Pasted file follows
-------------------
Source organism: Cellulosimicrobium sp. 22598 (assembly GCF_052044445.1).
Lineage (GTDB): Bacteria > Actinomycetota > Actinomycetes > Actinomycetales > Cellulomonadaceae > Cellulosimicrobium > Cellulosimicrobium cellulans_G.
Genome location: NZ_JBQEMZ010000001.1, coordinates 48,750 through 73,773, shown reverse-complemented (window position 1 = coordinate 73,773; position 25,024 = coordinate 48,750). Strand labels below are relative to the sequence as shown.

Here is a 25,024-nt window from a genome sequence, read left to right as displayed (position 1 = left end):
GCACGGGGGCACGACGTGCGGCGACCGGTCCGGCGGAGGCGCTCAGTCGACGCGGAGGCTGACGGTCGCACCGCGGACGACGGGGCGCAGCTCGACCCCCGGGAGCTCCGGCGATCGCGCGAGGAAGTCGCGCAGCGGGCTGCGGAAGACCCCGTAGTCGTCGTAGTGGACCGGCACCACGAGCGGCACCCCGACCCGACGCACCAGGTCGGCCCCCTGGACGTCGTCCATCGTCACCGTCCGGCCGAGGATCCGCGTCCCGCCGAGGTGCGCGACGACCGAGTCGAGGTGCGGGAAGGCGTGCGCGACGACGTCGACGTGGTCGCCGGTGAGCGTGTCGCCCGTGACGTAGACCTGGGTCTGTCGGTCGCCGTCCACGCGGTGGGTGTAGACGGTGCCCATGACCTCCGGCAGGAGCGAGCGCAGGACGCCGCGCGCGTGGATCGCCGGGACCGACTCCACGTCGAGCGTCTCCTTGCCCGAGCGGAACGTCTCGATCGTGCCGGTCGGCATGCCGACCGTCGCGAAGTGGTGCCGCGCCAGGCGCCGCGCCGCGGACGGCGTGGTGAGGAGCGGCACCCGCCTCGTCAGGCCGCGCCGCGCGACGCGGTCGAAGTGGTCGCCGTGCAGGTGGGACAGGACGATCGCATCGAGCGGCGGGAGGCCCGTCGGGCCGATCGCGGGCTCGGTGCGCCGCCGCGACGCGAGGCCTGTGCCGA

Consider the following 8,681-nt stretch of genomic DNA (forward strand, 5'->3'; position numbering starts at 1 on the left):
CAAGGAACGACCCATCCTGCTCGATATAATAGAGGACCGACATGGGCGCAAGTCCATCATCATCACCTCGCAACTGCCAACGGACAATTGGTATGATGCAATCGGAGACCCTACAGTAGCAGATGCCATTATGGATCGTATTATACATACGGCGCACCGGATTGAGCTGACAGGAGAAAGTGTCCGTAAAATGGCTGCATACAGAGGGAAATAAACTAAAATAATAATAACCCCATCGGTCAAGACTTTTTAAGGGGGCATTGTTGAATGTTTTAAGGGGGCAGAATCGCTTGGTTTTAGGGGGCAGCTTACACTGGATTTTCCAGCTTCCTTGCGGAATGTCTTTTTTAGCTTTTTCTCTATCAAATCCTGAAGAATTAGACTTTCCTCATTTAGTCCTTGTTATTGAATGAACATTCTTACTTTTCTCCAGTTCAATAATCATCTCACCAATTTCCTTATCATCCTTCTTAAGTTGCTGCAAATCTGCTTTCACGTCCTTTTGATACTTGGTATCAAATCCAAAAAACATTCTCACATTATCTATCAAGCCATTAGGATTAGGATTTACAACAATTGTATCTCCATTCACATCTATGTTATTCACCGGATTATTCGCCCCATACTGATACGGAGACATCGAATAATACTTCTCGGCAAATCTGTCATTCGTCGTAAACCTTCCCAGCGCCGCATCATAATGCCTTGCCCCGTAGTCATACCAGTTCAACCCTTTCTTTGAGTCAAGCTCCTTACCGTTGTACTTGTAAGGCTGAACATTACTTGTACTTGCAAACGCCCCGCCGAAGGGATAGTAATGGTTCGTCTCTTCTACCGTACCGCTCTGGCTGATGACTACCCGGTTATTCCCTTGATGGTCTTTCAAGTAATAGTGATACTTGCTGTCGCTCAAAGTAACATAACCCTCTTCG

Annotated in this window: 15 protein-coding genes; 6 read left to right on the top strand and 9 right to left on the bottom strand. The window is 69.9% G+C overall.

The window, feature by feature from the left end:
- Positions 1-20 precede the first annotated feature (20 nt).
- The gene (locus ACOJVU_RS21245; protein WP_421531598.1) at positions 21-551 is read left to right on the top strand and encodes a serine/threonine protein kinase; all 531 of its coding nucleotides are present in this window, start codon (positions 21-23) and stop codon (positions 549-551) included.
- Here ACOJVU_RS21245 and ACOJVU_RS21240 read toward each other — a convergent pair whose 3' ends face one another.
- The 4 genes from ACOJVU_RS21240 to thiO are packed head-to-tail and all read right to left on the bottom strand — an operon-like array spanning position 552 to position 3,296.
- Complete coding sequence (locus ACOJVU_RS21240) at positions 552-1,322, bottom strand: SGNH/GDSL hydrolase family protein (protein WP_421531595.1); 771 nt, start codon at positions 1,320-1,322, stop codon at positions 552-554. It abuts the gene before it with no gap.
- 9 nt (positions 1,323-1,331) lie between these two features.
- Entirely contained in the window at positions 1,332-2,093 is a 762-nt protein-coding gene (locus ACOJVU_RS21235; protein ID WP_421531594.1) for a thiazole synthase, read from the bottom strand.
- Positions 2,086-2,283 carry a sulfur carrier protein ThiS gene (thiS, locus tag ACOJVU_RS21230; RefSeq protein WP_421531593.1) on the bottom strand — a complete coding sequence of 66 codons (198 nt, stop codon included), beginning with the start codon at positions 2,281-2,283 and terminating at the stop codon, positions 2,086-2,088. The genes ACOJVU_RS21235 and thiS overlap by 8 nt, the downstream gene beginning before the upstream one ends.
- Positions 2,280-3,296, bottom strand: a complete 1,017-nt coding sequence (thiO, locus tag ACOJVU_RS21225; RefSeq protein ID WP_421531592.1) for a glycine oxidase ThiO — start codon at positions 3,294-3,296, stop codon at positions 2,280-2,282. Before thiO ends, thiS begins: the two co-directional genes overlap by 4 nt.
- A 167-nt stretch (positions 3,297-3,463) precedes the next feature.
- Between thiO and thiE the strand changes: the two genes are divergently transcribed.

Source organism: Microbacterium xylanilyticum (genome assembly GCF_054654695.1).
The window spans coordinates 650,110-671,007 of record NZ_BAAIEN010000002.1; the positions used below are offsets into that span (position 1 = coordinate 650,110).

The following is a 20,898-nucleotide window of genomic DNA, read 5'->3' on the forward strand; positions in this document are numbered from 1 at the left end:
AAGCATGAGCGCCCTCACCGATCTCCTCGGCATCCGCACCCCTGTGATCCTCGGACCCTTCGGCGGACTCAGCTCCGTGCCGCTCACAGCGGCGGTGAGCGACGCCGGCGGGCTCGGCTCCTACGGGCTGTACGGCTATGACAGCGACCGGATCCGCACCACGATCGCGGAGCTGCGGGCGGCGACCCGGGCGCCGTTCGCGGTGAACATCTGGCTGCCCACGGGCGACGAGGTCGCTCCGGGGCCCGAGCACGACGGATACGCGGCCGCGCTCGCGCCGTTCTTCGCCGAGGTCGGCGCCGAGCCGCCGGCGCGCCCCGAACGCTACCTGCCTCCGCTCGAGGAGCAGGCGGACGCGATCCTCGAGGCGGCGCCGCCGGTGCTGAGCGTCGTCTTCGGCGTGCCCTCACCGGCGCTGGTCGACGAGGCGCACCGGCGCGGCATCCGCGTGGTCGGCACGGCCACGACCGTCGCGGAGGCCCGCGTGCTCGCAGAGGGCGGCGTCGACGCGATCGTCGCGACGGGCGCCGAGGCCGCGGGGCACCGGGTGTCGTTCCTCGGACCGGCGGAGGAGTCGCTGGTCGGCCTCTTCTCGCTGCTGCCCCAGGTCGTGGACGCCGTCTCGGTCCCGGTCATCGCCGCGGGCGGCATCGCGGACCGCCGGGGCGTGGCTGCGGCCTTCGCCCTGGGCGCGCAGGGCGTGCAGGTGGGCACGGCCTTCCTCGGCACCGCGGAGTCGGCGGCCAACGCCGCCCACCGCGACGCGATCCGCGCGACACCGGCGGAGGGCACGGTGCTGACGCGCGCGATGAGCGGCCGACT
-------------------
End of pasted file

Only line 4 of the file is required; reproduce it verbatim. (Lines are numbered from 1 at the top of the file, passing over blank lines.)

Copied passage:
Here is a 25,024-nt window from a genome sequence, read left to right as displayed (position 1 = left end):